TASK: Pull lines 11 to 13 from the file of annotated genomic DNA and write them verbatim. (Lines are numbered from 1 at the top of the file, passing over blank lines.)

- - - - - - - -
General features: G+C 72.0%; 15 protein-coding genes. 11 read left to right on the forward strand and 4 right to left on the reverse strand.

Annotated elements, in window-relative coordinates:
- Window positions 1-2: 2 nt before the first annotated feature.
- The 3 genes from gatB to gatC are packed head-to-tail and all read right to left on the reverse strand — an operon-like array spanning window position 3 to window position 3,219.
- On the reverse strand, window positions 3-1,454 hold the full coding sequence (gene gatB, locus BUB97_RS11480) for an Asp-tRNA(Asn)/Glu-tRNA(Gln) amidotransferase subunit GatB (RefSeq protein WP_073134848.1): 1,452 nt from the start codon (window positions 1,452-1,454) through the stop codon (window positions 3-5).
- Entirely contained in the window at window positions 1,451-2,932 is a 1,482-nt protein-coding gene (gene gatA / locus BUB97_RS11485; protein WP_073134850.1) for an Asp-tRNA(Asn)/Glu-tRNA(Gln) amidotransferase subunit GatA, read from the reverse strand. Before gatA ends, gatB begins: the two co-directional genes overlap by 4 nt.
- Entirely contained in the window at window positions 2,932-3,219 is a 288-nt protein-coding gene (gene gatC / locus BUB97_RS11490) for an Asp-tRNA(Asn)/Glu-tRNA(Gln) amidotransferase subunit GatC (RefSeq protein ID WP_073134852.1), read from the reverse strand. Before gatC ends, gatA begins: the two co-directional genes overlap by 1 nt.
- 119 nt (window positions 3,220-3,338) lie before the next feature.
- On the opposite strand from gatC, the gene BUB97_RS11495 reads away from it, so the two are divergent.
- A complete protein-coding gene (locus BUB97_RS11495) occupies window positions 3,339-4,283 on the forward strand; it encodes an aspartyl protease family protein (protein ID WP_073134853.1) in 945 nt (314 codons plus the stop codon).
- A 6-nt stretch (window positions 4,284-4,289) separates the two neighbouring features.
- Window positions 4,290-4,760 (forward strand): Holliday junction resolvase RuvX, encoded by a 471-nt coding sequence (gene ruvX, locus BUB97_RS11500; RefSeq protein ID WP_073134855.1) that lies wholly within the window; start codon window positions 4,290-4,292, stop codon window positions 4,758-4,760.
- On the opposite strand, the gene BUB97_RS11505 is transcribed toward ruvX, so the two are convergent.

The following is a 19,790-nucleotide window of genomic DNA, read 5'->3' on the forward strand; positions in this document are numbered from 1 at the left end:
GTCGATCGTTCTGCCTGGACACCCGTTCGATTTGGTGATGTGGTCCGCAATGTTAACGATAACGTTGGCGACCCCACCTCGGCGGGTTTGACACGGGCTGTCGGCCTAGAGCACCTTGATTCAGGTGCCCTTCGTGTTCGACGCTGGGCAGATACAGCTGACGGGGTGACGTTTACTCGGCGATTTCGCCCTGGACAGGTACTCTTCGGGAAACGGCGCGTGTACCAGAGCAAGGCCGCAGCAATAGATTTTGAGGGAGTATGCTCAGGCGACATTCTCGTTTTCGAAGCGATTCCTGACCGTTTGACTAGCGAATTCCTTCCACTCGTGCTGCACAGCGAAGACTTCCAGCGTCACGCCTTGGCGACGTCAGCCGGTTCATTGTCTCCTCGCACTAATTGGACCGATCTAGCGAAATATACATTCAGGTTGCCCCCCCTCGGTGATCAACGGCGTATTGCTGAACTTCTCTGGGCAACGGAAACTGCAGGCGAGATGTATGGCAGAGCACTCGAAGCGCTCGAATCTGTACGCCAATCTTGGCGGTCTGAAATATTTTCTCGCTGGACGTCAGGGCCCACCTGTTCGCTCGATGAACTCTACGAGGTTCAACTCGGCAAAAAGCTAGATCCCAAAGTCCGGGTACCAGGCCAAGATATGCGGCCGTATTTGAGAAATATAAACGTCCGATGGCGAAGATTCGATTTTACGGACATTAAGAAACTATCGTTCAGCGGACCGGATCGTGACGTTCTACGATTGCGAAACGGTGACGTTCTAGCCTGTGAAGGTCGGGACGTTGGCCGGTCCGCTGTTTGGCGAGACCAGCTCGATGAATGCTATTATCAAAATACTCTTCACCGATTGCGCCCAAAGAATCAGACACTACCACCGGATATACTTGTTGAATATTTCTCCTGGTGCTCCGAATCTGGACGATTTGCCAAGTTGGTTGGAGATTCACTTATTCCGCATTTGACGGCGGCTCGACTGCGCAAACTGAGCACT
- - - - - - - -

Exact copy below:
- A 6-nt stretch (window positions 4,284-4,289) separates the two neighbouring features.
- Window positions 4,290-4,760 (forward strand): Holliday junction resolvase RuvX, encoded by a 471-nt coding sequence (gene ruvX, locus BUB97_RS11500; RefSeq protein ID WP_073134855.1) that lies wholly within the window; start codon window positions 4,290-4,292, stop codon window positions 4,758-4,760.
- On the opposite strand, the gene BUB97_RS11505 is transcribed toward ruvX, so the two are convergent.